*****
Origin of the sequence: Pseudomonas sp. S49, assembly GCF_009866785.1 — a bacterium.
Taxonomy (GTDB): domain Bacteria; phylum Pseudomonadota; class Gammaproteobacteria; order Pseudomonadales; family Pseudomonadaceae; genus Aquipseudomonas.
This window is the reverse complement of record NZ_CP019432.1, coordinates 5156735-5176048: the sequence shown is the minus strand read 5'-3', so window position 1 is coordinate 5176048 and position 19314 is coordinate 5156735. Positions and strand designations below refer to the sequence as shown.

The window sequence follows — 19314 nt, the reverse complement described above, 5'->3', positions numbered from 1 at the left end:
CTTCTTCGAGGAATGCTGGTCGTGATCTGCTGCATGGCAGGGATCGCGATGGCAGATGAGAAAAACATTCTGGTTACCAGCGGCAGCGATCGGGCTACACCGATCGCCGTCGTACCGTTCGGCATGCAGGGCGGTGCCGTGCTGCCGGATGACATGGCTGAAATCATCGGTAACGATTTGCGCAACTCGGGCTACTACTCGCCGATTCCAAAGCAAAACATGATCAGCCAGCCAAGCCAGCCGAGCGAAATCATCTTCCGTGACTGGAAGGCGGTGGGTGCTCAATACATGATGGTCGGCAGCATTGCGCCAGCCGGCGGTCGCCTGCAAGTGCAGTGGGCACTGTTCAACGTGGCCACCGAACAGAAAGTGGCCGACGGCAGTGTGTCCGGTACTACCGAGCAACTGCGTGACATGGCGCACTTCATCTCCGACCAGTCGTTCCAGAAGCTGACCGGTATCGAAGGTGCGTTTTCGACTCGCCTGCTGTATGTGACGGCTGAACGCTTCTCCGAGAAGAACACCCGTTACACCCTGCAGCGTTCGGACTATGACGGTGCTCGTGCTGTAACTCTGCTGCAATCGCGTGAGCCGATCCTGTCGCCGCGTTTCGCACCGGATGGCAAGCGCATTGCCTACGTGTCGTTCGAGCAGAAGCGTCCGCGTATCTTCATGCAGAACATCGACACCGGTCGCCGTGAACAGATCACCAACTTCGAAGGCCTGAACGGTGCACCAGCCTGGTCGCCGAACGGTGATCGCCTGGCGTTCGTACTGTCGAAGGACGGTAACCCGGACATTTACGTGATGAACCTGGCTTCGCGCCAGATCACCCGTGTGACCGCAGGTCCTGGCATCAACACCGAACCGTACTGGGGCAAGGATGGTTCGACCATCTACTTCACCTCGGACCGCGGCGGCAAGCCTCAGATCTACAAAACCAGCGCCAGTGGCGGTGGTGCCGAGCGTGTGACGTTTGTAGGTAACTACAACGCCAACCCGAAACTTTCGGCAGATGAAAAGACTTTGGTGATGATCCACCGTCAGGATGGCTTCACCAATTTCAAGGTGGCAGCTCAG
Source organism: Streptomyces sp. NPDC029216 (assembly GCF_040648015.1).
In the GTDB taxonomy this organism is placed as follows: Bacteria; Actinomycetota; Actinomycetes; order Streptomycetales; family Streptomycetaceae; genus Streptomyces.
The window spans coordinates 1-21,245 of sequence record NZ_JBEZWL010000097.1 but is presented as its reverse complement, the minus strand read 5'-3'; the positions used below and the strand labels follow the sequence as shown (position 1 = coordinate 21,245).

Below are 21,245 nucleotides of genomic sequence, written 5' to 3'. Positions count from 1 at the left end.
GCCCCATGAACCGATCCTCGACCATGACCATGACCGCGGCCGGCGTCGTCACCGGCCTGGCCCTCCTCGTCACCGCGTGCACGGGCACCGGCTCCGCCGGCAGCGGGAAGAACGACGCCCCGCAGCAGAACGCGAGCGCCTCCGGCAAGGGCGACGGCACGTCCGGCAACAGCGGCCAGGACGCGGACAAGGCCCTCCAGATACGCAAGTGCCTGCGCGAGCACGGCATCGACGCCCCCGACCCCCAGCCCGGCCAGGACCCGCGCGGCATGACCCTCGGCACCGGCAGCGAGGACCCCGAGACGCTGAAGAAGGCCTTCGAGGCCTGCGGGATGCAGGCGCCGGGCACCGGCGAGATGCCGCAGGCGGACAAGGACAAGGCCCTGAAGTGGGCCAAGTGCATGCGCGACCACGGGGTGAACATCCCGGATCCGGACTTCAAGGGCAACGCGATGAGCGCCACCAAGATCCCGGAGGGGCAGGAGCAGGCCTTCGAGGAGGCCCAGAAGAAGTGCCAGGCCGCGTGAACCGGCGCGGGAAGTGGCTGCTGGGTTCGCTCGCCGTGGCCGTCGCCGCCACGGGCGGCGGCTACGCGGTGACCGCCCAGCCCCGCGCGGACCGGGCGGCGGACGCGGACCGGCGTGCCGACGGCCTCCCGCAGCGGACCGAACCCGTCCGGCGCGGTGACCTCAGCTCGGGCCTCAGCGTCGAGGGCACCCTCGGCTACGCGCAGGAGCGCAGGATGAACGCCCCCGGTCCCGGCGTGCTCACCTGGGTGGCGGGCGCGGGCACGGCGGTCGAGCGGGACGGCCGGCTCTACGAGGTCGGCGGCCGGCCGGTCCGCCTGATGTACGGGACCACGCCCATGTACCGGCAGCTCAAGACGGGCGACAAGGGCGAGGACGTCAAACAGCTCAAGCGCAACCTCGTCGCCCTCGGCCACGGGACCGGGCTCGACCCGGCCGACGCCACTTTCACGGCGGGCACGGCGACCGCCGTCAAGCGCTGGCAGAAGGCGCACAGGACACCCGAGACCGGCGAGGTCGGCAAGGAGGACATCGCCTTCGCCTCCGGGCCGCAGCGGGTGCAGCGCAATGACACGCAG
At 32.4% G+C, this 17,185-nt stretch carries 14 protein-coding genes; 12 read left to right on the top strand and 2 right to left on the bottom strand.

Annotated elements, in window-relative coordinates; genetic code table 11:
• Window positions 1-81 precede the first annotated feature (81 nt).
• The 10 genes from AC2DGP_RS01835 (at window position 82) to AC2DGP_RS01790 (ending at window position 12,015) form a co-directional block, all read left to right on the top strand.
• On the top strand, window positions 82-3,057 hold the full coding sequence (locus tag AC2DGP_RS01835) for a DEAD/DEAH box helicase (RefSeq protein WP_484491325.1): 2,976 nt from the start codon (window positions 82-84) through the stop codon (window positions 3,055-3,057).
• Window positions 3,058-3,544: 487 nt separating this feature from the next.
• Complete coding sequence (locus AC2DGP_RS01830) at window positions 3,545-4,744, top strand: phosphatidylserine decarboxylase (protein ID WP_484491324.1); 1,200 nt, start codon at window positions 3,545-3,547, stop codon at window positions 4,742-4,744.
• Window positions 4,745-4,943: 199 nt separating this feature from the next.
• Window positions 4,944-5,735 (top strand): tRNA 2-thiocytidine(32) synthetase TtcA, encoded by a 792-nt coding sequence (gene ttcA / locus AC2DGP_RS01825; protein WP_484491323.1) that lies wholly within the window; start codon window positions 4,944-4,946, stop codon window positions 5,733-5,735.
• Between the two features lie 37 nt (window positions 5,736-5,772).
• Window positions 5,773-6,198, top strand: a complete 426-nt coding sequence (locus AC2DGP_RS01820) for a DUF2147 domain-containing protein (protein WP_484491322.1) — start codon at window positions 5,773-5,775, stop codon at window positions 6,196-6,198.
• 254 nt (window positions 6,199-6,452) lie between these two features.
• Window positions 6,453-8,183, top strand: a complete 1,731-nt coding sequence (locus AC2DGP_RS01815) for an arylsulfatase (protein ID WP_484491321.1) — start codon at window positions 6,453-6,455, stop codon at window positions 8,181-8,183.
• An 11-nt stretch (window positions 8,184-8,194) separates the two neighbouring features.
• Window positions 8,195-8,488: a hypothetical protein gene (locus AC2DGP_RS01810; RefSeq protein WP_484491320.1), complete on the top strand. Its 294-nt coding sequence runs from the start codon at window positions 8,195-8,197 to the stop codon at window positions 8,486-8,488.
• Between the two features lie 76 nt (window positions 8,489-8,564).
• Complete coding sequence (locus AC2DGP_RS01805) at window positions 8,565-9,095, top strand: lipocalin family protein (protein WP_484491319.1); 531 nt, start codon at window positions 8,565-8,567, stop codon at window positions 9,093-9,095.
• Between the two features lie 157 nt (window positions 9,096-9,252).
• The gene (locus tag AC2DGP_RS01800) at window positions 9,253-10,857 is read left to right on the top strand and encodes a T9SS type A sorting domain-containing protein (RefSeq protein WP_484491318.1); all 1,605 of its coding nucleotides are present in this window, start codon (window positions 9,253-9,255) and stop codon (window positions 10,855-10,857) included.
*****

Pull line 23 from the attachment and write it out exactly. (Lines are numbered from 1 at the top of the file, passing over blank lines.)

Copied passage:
• Window positions 6,453-8,183, top strand: a complete 1,731-nt coding sequence (locus AC2DGP_RS01815) for an arylsulfatase (protein ID WP_484491321.1) — start codon at window positions 6,453-6,455, stop codon at window positions 8,181-8,183.